LCD monitors are an instance of technological progress giving us something that isn't better than what it replaces (CRT monitors) in all aspects and yet that has won because most people just don't care. (Solid-state drives seem to be doing the same to hard-disc drives.) They will no doubt eventually improve and the improvements will surely become affordable over time, but in the interim we are left with something that isn't a perfect replacement and that is a disappointment for those of us who do care.
I like LCD monitors for their slim profiles and light weight compared to CRT monitors. I like them for their pixel-perfect displays, greater viewing-area for the same diagonal-size and generally lower power-consumption. Their DVI-D and other digital input ports allow for more accurate display of images compared to analogue VGA input ports in CRT monitors. However I don't like the bad colour-reproduction capabilities of the affordable LCD monitors based on Twisted Nematic (TN) panels and the quite noticeable degradation in display-quality as you look at them from a little to the side or above (i.e. not perfectly orthogonal to the plane of the panel). LCD monitors based on In Plane Switching (IPS) panels seem to be much better at colour-reproduction, but are not quite affordable yet. (If you want to know more about the technology behind LCD panels, read the excellent articles on this topic available from TFT Central.) I particularly do not like the red-blue colour-bleeding that I see when sub-pixel hinting of text (known as ClearType in the Windows world) is enabled with LCD monitors, whether it is Windows or Linux.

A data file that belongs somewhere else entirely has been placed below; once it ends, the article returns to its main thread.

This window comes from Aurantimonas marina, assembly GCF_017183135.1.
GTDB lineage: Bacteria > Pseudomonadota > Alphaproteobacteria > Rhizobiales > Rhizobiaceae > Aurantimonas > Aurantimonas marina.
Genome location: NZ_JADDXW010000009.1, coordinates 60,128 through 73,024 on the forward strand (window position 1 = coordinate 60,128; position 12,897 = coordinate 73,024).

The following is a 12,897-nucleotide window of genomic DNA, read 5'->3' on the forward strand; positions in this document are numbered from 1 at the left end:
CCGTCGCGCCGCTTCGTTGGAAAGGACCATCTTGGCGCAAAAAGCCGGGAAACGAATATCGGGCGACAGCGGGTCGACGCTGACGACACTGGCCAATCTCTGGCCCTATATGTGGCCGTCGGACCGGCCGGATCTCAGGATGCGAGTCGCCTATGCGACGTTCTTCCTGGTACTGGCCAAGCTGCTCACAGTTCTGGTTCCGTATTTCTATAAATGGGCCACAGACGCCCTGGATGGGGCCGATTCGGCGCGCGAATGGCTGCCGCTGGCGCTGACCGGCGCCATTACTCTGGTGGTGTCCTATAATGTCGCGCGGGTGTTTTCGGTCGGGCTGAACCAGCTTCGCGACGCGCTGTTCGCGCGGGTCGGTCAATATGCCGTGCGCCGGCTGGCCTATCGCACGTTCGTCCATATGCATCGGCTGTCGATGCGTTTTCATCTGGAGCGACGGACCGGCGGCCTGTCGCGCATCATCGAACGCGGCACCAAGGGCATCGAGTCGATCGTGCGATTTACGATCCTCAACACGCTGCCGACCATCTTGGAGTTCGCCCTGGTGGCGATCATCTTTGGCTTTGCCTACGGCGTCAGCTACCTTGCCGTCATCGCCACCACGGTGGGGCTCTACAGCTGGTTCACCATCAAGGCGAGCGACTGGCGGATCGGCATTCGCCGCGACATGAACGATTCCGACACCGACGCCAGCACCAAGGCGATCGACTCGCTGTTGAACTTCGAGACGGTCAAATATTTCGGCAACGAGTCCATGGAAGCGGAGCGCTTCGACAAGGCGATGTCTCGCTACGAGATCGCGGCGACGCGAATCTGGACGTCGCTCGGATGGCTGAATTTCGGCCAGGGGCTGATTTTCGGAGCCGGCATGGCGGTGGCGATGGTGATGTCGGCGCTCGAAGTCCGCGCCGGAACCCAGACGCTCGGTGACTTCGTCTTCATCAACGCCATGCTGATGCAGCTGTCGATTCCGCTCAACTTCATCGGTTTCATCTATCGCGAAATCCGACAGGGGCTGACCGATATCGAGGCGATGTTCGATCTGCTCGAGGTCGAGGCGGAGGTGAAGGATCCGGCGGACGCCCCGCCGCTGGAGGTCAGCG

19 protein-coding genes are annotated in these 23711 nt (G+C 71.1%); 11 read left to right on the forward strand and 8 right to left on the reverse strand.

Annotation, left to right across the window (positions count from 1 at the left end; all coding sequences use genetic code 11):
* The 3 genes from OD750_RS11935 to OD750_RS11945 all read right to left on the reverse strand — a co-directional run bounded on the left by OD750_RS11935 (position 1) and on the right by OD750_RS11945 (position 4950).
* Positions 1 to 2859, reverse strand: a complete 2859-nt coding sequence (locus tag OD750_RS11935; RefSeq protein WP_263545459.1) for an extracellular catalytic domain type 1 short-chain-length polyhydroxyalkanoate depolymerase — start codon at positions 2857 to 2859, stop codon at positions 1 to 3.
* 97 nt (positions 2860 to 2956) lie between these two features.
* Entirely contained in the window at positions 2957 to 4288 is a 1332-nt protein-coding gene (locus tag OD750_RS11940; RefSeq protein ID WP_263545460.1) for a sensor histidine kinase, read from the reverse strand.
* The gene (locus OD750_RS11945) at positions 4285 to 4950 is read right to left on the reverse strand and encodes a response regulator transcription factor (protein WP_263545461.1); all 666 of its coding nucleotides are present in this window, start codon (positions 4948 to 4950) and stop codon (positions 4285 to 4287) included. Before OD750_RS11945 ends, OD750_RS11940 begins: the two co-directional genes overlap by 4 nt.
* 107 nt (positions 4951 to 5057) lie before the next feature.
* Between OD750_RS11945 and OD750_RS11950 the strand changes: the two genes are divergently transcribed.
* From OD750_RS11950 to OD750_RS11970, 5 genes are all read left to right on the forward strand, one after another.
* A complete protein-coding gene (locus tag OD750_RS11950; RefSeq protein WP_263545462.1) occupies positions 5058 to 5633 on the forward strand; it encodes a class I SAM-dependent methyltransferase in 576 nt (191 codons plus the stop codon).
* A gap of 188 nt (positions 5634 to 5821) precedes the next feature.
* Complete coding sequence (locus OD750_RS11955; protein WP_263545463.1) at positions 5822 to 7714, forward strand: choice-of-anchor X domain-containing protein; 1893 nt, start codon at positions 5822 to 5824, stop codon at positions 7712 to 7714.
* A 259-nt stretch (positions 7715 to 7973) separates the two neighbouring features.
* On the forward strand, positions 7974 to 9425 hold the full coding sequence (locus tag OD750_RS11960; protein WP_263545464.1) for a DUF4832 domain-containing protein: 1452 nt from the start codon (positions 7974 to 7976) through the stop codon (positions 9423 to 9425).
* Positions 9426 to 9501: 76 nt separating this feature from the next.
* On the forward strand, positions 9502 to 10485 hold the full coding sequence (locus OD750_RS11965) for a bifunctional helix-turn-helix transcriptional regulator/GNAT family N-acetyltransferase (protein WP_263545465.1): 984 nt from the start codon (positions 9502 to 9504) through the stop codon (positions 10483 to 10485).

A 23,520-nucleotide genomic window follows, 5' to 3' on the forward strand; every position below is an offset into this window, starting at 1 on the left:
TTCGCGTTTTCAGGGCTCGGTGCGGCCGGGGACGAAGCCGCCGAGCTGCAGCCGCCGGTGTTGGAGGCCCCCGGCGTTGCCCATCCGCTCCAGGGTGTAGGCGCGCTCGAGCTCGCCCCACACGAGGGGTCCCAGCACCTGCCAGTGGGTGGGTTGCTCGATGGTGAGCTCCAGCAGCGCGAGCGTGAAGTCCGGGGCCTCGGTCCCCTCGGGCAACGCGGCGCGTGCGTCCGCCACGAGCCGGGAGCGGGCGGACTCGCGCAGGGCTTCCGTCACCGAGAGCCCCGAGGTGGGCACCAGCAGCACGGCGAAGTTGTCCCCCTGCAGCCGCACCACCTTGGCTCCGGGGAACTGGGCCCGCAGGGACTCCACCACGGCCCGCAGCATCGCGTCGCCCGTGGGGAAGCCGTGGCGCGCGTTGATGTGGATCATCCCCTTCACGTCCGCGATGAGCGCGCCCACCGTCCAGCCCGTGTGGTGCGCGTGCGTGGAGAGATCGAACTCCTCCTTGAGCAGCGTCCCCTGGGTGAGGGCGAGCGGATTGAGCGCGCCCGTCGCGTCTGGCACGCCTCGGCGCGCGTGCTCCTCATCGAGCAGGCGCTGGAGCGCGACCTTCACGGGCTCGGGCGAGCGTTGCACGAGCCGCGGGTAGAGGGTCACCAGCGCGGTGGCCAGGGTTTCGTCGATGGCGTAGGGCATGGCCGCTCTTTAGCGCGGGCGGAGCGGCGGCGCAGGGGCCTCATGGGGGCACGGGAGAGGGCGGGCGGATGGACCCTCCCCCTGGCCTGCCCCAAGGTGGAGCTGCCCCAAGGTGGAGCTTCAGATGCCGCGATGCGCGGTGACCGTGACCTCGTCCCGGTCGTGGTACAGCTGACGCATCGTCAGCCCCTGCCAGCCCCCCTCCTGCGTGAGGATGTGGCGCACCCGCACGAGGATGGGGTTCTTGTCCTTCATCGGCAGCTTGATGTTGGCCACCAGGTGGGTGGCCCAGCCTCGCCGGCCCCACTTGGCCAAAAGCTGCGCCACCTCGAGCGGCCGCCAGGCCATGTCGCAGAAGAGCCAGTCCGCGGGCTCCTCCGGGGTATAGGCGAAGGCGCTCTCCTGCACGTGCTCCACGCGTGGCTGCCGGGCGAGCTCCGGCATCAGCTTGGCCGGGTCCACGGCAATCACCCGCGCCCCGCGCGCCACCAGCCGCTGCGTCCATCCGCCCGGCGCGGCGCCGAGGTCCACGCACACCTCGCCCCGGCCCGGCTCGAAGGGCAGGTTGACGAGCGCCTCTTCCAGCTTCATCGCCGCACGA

Another disturbing development is the near-universal trend towards bigger wide-screen monitors, that too with a 16:9 aspect-ratio and a "Full HD" resolution of 1920x1080, coupled with decreasing pixels-per-inch (PPI) as the same or lower resolution is spread over a greater display-area. This trend truly baffles me - it is as if all that people do (or seem to care about) on their computers is watch films. A 16:9 aspect-ratio is too narrow for almost every other purpose, be it browsing the web or writing document or reading e-mails. For a given diagonal-size, this aspect-ratio provides the least viewable area among the commonly-seen aspect-ratios (calculate it yourself if you don't believe me). Seen another way it provides the least vertical space for a given horizontal size of the display area. For example, given a horizontal resolution of 1280 pixels, you get a vertical resolution of 1024 with 5:4, 960 with 4:3, 800 with 16:10, 768 with 5:3 and 720 with 16:9. I personally prefer 4:3, though I admit that 16:10 is useful in some coding and system-administration scenarios. The decreased PPI makes text less sharp and therefore more tedious to read.
I set out to buy an affordable 17" LCD monitor with a 4:3 or 5:4 aspect-ratio (known among the vendors here as a "square" monitor), a DVI-D port for video-input and a decent PPI. This turned out to be surprisingly difficult and a frustrating exercise spread over three weeks. Despite the claims on vendors' web-sites, when it comes to affordable LCD monitors the vendors in Bangalore seem to only have 16:9 aspect-ratio monitors, that too with only VGA input ports. 17" seems to be a thing of the past. Only Dell India seems to still sell a 5:4 aspect-ratio 19" LCD monitor (the Dell P190S) that meets my criteria, though I would have preferred its now-discontinued 17" brother, the Dell P170S, which provides the same resolution in a smaller display-area and therefore a slightly higher PPI.
So this is the monitor that I ended up buying. It claims to be able to show 16.7 million colours, though I find the colour-reproduction less than satisfactory (but not very bad) when compared to my Samsung Samtron 75E. The picture is as sharp as I expected and the monitor frees up a lot of space on my desk. I was able to find a vendor willing to buy my old CRT monitor for a small price, freeing me from the worry of disposing it off.
This LCD monitor would do until the time technology makes better monitors more affordable.